George Siemens writes that although “progress has been made on pulling centralised information elements apart … we haven’t yet developed the technologies that will allow pulling things back together into coherent, personally owned, wholes”. Sure.

He also says that although “activation of latent capacity is the driving element of every successful technology”, many learners find the process that is required to activate this latent capacity (taking control, joining a network, or learners becoming creators) disorienting and uninviting. In our research group we have created a visualisation tool for learners to map out, reflect on, and to share their experience about just these issues (amongst other things), and particularly with their tutors, so that their tutors can respond to the way they learn to cope with these changes in the way learning happens.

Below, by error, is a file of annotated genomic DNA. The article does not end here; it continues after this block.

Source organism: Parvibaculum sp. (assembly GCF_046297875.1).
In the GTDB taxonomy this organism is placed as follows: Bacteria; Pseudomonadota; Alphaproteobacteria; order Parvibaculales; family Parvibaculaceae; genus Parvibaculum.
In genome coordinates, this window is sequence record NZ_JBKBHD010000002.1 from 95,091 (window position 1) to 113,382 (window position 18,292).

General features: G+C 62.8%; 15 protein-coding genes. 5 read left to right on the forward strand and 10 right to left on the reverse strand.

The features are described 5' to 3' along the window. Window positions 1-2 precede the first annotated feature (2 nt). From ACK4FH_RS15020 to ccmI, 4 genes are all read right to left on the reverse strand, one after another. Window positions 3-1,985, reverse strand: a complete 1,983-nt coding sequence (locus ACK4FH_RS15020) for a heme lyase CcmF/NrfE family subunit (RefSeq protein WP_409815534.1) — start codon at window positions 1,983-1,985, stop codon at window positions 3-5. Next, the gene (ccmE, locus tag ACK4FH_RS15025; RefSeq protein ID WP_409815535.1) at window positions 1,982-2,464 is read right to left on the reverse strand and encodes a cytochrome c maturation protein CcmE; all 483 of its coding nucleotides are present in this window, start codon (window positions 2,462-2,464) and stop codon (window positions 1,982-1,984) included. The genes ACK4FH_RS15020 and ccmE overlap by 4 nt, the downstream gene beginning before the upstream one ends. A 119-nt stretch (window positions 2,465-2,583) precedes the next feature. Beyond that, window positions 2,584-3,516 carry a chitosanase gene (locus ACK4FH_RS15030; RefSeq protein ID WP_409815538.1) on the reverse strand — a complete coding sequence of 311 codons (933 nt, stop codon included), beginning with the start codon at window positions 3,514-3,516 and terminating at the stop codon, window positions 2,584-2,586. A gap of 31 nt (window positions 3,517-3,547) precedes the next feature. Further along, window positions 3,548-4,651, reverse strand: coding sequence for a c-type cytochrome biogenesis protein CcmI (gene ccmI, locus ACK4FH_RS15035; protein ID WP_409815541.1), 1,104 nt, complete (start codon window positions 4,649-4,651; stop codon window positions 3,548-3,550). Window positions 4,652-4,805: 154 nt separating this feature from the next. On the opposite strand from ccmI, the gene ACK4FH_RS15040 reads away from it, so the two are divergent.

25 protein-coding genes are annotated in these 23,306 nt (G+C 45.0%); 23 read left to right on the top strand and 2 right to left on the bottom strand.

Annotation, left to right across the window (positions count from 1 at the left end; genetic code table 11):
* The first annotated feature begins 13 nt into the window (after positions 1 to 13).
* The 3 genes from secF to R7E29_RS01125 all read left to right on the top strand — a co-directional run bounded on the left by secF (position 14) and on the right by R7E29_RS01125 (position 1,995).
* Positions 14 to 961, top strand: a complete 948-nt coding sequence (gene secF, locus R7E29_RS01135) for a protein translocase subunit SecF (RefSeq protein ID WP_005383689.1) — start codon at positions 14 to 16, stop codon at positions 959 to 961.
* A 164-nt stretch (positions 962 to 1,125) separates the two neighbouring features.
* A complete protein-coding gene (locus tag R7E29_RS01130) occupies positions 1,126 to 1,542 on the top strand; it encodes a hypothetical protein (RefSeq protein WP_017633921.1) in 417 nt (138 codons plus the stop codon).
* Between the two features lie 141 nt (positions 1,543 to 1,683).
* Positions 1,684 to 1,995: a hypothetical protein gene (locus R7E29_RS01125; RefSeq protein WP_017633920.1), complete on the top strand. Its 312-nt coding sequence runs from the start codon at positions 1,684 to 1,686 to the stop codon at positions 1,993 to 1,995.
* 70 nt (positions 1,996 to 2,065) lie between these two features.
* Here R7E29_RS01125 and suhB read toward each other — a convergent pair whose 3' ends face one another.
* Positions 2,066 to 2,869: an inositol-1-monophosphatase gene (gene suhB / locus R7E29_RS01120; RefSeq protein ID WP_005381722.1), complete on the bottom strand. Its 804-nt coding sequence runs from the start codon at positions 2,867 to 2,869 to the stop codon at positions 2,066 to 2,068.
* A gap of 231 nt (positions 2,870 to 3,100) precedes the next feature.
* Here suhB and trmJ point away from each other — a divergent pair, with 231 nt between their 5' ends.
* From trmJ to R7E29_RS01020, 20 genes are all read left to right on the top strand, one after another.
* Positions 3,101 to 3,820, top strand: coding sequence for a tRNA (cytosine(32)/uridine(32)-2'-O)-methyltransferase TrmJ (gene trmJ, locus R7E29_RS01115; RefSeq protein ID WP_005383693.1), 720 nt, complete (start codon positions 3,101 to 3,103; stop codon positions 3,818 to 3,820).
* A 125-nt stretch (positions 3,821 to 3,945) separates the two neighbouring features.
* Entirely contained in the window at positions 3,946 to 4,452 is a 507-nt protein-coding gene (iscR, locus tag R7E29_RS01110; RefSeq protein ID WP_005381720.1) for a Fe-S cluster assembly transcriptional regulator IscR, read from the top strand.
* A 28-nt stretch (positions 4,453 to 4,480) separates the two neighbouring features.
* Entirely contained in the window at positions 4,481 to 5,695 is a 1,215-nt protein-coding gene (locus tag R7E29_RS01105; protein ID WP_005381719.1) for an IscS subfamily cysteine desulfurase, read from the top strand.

And George also writes about the “content fetish is the heart of what is wrong with education. The big shift that needs to be made in education is to shift from knowing content to knowing learners … [we need] a clear profile of what a learner knows. It doesn’t matter where the learner learned things – work, volunteering, hobbies, personal interest, formal schooling, etc. What matters is that learners are aware of what they know and how this is related to the course content/curriculum".

The UK has a surprisingly unheralded, working model for just how this can be done. It’s a variant on APL (accreditation of prior learning), but it is specifically based on self-evidencing and self-mapping learning from any field onto curriculum outcomes. (See: Open Assessment in this wiki).

The next steps would be to make this process a bit more negotiable, open, and emergence-friendly – i.e. to make it possible for learners to self-evidence and self-map their learning against a wider range of curricula. Later (?) this could include negotiating new curricula, against a generic template for academic degrees, but that’s asking a bit much of a very conservative academic administration (in the UK at least) right now.